But it’s a cultural thing from our roots. To put it in perspective, when my grandfather started to do furniture in 1860, Lincoln was president in the U.S. You are still very young here.
How do you tweak designs for the American market?
Sometimes we do two options. When we do a sofa, we have a low sofa in Europe. In the U.S., you like higher sofas, so we can integrate higher feet. We do bigger beds for the U.S. and the Middle East, because in Europe the beds are on a smaller scale.
You live in New York now?
I moved to New York at age 26, after living in Paris for seven years on my own. One day, my father asked me, ‘What would you say if I offered you a sales manager job in New York?’ I had to think about it for a few months, because I had my life in Paris. But you have only one chance in life to move to New York with a Visa and a job. I said, okay, don’t be stupid, try it.
I showed up in early November at night — just seeing the skyline was like a big deal. But for a long time I was lost. I had to make new friends, learn the geography. It’s a demanding city. I’ve been in New York for 10 years, now, so I’m officially a New Yorker. It’s finally gotten to where I’m getting back more from the city than I’m giving.
What was the furniture market like ten years ago when you arrived?
The big green movement had arrived in the U.S. ten years ago. It’s funny because we had been doing sustainable things for years already. If my grandfather used a tree as a resource, we had to plant another tree. If you want to pass it to the next generation, don’t screw with your resources.
For me, the most important part of sustainability is your employees — how you make sure your facilities are great. Equipping earphones molded for them, so there’s no noise. We use only water-based glue and solvents. You can visit our factory without any mask or anything. You can’t close your eyes to things made super cheap in China or elsewhere, because it’s kids doing it — you are part of the chain of who is responsible.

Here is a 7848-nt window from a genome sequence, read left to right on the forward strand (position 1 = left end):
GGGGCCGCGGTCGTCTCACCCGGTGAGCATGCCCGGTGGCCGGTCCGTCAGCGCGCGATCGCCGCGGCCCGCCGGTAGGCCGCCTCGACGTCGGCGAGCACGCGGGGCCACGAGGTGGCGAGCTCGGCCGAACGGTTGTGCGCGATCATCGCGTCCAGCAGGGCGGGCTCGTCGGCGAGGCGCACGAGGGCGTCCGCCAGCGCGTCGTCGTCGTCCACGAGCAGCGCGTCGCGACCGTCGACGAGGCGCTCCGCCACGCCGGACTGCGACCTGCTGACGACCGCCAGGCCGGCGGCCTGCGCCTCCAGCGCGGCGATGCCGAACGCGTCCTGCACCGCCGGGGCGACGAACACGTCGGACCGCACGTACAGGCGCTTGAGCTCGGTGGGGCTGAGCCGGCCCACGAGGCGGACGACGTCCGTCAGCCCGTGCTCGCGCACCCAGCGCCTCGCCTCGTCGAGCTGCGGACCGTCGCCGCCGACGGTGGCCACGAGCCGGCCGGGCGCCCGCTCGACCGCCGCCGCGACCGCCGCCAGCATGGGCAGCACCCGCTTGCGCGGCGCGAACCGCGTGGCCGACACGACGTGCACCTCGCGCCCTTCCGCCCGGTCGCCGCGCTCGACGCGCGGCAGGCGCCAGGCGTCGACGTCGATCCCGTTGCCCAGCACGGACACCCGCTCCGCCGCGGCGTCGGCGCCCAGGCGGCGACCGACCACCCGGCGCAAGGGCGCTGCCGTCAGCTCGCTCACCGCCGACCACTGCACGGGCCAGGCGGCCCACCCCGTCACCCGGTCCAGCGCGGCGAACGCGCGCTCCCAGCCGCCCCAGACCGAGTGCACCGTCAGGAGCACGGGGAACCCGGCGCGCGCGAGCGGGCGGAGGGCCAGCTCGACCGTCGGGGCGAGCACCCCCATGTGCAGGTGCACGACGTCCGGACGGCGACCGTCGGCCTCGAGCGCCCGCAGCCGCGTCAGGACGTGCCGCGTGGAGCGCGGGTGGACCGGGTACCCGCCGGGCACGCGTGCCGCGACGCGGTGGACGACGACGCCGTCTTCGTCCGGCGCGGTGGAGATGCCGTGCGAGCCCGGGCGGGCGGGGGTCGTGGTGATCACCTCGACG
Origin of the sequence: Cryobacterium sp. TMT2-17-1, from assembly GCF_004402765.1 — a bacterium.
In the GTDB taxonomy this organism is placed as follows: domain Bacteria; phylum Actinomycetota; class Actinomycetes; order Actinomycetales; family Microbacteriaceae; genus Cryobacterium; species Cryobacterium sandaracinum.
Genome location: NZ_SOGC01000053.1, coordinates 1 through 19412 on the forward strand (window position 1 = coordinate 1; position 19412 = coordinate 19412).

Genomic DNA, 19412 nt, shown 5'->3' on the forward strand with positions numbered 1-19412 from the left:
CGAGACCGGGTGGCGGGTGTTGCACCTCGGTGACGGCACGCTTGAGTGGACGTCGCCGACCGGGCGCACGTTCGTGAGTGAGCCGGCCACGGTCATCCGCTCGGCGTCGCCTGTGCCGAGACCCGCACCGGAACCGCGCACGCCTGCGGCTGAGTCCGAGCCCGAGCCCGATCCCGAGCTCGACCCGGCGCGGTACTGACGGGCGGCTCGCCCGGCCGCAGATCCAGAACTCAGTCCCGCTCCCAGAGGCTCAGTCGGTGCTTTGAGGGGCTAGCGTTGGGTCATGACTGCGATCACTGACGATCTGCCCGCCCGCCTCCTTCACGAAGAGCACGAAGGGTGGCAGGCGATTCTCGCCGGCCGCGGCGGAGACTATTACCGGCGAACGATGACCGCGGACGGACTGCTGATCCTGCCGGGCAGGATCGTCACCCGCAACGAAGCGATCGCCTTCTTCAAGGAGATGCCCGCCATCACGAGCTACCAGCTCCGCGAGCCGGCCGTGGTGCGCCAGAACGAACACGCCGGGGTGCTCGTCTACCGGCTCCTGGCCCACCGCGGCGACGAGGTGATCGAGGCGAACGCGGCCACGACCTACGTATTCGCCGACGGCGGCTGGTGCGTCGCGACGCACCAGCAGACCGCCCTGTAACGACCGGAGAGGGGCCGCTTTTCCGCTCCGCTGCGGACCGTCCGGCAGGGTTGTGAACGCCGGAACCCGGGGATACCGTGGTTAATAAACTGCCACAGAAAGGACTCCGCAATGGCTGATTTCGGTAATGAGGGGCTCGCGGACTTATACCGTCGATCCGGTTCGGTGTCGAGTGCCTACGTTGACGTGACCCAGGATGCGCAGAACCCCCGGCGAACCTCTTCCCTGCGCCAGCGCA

For example, we have heavy eighty-pound covers that need to be stitched, but our seamstresses can only do one or two a day without hurting themselves. It’s what our family always did and what we still do.
Tell us about your new apartment in Battery Square.
My wife Adelaide and I are putting art on the wall — we are trying to purchase one piece of art each year. It could be big or small. She is in the art leasing business in New York. We just added a big tree in the apartment. We try to keep it contemporary but comfy. Being French, we try to mix things together. We have a wall with pictures of the Virgin Mary that we found from Mexico to France to New York, so we have all these old icons on the wall.
All the furniture is modern, and we have all these old pictures, which we thought was cool. We also have a wall with some taxidermy and some skulls. I’m passionate about contemporary lamps; we have a nice collection of Ingo Maurer. We mix and match everything. We have an antique patchwork rug from Italy. We have a lot of books — we are always reading coffee-table books on design and art, so it’s very important to have a big, big bookshelf.
Ligne Roset produces a lot of new products each year.
We make about 80 to 100 new products a year, which we introduce in Paris and Cologne. It’s everything from a sofa to a vase, coat rack, clock, accessory. We are one of these rare companies [where] you can find something for every room, except kitchen and bath.
Marie Christian Dorner did a very nice new collection with a sofa and a chair for us. It’s very feminine, very smart. One sofa has a very Gothic design; the other is more chesterfield, but both have very complex covers that involve lots of technology. We have a very big machine that does complex stitching for these pieces.
What are you most excited about?
It’s a tough question, but for me now, I’m very proud of the fact that we have an equitable number of women and men designers, a balance. I’m against saying there is no gender in design, because you can definitely see it. A woman won’t think things the same way as a man, and can see it’s different, so it’s important to have both men and women creating. We are very excited that more and more women are part of our collections.
Also, we just launched our e-commerce site. Now, you can buy Ligne Roset online in the U.S., the U.K., France, and Germany.